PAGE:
and meeting the Danube in Austria at Linz..

    paper maps and sparse film pictures..

  7. #7
    Long Distance Cyclist Machka's Avatar
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    Quote Originally Posted by acidfast7 View Post
    Also, FWIW, the majority of European "pop" is in English, as it sells more records, regardless of who "won" the war. In fact, no one has really won any war, everyone tends to lose over the long-term.

    As an American citizen living/working in Europe for 5 years for European employers, I would also suggest that the most of the animosity toward Germany has nothing to do with WWI/WWII, it has much more to do with the current Eurozone politics.
    +1

    English music (not just American) is all over Europe. We sat in a courtyard area of the place we were staying in Switzerland listening to music we grew up with from the 70s and 80s. And we've heard it played all over The Netherlands, Germany, Luxembourg, Switzerland, and France.

    The most recent of the WWs was almost 70 years ago. Most of the people who were in any way involved with it are long gone now. There are much more recent political situations going on for people to think about.

    And it is good to hear about some countries going with a zero tolerance policy on drink driving. More campgrounds should adopt the policy as well.

  8. #8
    gna
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    Quote Originally Posted by Carbonfiberboy View Post
    Neither of us had ever been to the Czech Republic before, although I speak a little Czech, a relic of my US Army service. The Czechs are wonderful people, kind, helpful, and easy-going. Perhaps speaking a little Czech improved our experience.

    We had a great time! Their beer really is the best in the world. Delicious! We drank it at every lunch and dinner. Good source of hydration and calories. Didn't seem to affect our performance.
    I visited 10 years or so ago. Absolutely agree, especially about the beer.

  9. #9
    Travelling hopefully chasm54's Avatar
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    The Czechs make great beer, no doubt. But the Belgians are the world champion brewers. I'd put Belgium first for sheer audacious variety, the Brits second (forget the big brands and drink the local stuff) and the Czechs third. The Germans narrowly fail to podium, and I'm delighted to say that the North Americans are beginning to show signs of knowing what it's about. Though like Britain, if you stick to the big commercial brands you might as well drink your own urine.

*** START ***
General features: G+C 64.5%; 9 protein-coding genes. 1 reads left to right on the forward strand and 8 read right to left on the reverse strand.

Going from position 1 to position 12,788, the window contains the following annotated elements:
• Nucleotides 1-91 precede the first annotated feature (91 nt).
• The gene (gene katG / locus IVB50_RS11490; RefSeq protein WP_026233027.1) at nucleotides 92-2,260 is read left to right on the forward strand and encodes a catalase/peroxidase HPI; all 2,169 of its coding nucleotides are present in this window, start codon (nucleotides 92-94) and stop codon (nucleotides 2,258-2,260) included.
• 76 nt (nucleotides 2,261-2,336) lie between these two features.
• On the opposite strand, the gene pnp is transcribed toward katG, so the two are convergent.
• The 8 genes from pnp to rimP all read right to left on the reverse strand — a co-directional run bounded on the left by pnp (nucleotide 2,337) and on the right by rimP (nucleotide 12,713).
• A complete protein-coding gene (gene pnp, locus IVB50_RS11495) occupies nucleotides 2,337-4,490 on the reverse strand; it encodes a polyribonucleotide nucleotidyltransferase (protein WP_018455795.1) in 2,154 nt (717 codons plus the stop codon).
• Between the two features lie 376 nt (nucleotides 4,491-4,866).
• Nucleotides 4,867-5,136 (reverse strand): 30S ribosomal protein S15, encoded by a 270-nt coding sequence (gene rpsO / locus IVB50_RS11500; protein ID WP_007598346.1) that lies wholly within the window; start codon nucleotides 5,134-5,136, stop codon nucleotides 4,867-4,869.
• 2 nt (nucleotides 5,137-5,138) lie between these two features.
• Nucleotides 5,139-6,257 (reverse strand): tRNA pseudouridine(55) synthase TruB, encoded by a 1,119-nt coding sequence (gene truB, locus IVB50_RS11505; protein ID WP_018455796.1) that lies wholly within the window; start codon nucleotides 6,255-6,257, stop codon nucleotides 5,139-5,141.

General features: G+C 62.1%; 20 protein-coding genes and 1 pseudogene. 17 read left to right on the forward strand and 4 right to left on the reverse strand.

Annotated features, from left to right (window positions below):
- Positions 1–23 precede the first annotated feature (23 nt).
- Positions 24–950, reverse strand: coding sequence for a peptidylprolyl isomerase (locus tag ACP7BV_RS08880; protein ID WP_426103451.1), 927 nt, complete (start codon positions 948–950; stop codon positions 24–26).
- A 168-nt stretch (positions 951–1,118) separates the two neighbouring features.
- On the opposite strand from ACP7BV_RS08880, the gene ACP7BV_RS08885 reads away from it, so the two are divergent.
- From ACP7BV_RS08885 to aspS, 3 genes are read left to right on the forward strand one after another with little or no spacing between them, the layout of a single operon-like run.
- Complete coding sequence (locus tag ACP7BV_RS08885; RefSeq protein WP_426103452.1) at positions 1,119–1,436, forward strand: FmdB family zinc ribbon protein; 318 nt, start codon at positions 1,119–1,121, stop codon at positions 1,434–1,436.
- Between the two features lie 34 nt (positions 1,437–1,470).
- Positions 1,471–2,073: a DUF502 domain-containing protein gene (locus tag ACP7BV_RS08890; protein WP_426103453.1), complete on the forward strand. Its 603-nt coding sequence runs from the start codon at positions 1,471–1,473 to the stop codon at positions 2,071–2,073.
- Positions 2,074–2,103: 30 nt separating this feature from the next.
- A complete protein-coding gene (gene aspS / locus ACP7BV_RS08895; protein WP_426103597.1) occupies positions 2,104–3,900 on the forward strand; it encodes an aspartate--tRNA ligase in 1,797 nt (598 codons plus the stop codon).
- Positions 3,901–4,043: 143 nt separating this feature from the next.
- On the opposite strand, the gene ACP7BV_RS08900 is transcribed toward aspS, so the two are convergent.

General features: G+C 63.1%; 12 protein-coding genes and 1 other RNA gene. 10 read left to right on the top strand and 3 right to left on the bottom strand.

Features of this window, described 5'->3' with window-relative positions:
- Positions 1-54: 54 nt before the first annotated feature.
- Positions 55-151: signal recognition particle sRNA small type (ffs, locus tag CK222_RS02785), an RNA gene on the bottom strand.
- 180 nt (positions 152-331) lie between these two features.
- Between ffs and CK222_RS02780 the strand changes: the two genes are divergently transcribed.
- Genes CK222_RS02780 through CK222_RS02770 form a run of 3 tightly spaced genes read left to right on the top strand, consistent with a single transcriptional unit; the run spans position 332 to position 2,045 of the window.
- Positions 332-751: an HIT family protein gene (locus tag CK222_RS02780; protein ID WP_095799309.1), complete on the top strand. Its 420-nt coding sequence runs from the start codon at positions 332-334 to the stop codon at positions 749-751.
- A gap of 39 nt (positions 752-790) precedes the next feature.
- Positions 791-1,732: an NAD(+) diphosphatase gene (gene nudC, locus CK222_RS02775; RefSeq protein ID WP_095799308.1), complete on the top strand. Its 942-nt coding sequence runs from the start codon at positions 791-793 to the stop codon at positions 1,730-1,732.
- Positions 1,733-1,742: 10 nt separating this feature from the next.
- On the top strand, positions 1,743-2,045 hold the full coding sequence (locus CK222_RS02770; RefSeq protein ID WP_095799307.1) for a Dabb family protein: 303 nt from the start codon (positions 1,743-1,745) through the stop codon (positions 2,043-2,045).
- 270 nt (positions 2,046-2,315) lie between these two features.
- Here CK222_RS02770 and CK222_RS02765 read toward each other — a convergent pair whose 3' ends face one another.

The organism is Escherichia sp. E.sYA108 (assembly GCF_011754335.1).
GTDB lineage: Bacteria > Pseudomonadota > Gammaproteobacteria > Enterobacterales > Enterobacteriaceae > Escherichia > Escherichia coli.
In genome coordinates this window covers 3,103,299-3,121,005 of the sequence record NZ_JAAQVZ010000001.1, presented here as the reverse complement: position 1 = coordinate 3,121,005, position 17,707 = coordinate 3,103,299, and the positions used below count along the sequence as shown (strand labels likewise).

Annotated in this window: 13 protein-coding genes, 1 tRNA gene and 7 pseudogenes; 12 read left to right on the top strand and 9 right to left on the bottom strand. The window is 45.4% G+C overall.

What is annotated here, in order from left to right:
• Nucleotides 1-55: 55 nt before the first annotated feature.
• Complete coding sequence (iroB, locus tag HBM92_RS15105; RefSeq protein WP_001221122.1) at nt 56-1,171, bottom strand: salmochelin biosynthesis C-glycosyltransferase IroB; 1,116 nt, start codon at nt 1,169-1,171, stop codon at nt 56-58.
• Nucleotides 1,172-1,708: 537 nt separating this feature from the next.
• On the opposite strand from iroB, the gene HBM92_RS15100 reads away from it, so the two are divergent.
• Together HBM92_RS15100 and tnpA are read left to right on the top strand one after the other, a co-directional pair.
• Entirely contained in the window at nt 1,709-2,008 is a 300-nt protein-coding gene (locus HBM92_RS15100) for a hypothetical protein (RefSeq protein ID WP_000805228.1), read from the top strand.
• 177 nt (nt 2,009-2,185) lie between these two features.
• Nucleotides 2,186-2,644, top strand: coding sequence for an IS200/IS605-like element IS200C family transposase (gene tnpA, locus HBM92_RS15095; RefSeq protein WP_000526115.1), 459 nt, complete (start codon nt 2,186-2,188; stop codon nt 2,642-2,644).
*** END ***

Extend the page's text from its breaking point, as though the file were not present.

10. #10
    just another gosling Carbonfiberboy's Avatar
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    Quote Originally Posted by Machka View Post
    +1

    English music (not just American) is all over Europe. We sat in a courtyard area of the place we were staying in Switzerland listening to music we grew up with from the 70s and 80s. And we've heard it played all over The Netherlands, Germany, Luxembourg, Switzerland, and France.

    The most recent of the WWs was almost 70 years ago. Most of the people who were in any way involved with it are long gone now. There are much more recent political situations going on for people to think about.

    And it is good to hear about some countries going with a zero tolerance policy on drink driving. More campgrounds should adopt the policy as well.
    It is all old music! It was like reliving the 60's, which of course most of you can't do . . .

    The Czech Republic may be a little different. They still revere Jan Hus, who was burned at the stake in 1415. 30% of the Bohemian pre-war population was German. They were all expelled at the end of the war. Then they had the commies. Only this year has the Czech Republic regained pre-war population levels. Oh yes, they remember quite well.

    In Germany of course the Marshall Plan, accompanied by US economic theory, resulted in the wirtschaftswunder or economic miracle of modern Germany. Displaying the works or symbols of the Nazi time is still forbidden by German law.

  11. #11
    Administrator CbadRider's Avatar
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    I deleted some posts that were veering off topic. If this thread turns into an alcohol tolerance discussion it will get moved to P&R. Please keep the topic on touring. Thank you.
    Quote Originally Posted by toddles View Post
    So Tom only hires people that are nutty? Is part of the requirement to be a moderator on this site is that you have to be nuts??